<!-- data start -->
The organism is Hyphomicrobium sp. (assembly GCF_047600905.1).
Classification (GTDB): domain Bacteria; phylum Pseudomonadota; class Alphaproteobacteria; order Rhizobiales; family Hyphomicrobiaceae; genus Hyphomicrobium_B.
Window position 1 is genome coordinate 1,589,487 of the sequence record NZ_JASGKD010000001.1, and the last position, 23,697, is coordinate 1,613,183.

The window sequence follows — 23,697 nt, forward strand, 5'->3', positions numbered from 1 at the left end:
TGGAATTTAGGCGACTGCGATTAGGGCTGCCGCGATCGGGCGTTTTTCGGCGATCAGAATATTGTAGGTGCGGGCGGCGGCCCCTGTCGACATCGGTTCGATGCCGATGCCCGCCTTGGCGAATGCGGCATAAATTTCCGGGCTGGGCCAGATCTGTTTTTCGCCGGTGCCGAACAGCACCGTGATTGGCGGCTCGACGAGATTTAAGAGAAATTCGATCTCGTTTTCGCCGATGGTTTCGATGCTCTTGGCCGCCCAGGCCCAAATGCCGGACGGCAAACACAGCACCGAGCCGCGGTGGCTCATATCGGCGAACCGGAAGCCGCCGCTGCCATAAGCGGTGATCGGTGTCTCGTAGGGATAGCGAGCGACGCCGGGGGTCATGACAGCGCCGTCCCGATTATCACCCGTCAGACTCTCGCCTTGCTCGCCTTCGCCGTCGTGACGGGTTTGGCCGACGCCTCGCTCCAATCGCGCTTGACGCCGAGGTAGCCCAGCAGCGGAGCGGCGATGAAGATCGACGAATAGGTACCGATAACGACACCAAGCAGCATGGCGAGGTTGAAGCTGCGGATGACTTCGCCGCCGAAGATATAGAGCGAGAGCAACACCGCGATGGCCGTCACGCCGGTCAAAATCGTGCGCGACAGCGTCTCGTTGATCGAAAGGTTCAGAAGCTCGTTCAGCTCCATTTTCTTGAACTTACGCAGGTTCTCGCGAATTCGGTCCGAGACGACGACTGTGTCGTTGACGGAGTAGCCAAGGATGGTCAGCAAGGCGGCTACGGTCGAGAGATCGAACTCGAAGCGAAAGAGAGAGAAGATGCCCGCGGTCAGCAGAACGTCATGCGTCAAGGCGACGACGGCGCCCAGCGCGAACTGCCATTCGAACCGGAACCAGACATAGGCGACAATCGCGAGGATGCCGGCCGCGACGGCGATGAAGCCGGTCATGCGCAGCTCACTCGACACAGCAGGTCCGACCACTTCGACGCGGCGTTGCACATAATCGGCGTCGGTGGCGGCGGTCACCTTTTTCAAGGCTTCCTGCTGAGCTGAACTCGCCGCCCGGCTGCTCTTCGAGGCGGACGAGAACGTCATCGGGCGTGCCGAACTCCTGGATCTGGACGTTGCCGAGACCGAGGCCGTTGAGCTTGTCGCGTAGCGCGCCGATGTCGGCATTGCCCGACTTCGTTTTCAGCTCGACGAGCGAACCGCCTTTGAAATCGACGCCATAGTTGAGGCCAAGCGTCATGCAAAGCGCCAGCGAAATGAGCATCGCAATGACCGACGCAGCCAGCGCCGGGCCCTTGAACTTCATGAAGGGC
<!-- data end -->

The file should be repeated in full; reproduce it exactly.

The organism is Hyphomicrobium sp. (assembly GCF_047600905.1).
Classification (GTDB): domain Bacteria; phylum Pseudomonadota; class Alphaproteobacteria; order Rhizobiales; family Hyphomicrobiaceae; genus Hyphomicrobium_B.
Window position 1 is genome coordinate 1,589,487 of the sequence record NZ_JASGKD010000001.1, and the last position, 23,697, is coordinate 1,613,183.

The window sequence follows — 23,697 nt, forward strand, 5'->3', positions numbered from 1 at the left end:
TGGAATTTAGGCGACTGCGATTAGGGCTGCCGCGATCGGGCGTTTTTCGGCGATCAGAATATTGTAGGTGCGGGCGGCGGCCCCTGTCGACATCGGTTCGATGCCGATGCCCGCCTTGGCGAATGCGGCATAAATTTCCGGGCTGGGCCAGATCTGTTTTTCGCCGGTGCCGAACAGCACCGTGATTGGCGGCTCGACGAGATTTAAGAGAAATTCGATCTCGTTTTCGCCGATGGTTTCGATGCTCTTGGCCGCCCAGGCCCAAATGCCGGACGGCAAACACAGCACCGAGCCGCGGTGGCTCATATCGGCGAACCGGAAGCCGCCGCTGCCATAAGCGGTGATCGGTGTCTCGTAGGGATAGCGAGCGACGCCGGGGGTCATGACAGCGCCGTCCCGATTATCACCCGTCAGACTCTCGCCTTGCTCGCCTTCGCCGTCGTGACGGGTTTGGCCGACGCCTCGCTCCAATCGCGCTTGACGCCGAGGTAGCCCAGCAGCGGAGCGGCGATGAAGATCGACGAATAGGTACCGATAACGACACCAAGCAGCATGGCGAGGTTGAAGCTGCGGATGACTTCGCCGCCGAAGATATAGAGCGAGAGCAACACCGCGATGGCCGTCACGCCGGTCAAAATCGTGCGCGACAGCGTCTCGTTGATCGAAAGGTTCAGAAGCTCGTTCAGCTCCATTTTCTTGAACTTACGCAGGTTCTCGCGAATTCGGTCCGAGACGACGACTGTGTCGTTGACGGAGTAGCCAAGGATGGTCAGCAAGGCGGCTACGGTCGAGAGATCGAACTCGAAGCGAAAGAGAGAGAAGATGCCCGCGGTCAGCAGAACGTCATGCGTCAAGGCGACGACGGCGCCCAGCGCGAACTGCCATTCGAACCGGAACCAGACATAGGCGACAATCGCGAGGATGCCGGCCGCGACGGCGATGAAGCCGGTCATGCGCAGCTCACTCGACACAGCAGGTCCGACCACTTCGACGCGGCGTTGCACATAATCGGCGTCGGTGGCGGCGGTCACCTTTTTCAAGGCTTCCTGCTGAGCTGAACTCGCCGCCCGGCTGCTCTTCGAGGCGGACGAGAACGTCATCGGGCGTGCCGAACTCCTGGATCTGGACGTTGCCGAGACCGAGGCCGTTGAGCTTGTCGCGTAGCGCGCCGATGTCGGCATTGCCCGACTTCGTTTTCAGCTCGACGAGCGAACCGCCTTTGAAATCGACGCCATAGTTGAGGCCAAGCGTCATGCAAAGCGCCAGCGAAATGAGCATCGCAATGACCGACGCAGCCAGCGCCGGGCCCTTGAACTTCATGAAGGGC